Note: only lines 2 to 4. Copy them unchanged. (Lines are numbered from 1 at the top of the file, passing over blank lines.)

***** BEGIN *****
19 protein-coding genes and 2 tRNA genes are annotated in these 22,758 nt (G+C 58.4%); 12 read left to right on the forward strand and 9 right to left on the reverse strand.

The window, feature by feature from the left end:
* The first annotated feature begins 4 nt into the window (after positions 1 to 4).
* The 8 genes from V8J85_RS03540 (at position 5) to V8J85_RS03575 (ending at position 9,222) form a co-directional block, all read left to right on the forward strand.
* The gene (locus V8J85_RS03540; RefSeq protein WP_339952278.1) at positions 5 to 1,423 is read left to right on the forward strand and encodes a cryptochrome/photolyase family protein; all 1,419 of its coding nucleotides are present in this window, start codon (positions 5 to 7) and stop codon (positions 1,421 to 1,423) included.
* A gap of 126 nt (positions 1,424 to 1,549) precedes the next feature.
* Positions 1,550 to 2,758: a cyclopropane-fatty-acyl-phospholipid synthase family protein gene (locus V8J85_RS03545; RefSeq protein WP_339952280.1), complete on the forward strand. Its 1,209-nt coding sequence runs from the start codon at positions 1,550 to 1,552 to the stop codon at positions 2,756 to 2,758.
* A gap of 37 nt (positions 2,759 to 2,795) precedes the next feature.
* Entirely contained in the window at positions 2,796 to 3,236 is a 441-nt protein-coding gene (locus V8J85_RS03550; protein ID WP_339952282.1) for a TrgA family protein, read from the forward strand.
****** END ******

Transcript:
The window, feature by feature from the left end:
* The first annotated feature begins 4 nt into the window (after positions 1 to 4).
* The 8 genes from V8J85_RS03540 (at position 5) to V8J85_RS03575 (ending at position 9,222) form a co-directional block, all read left to right on the forward strand.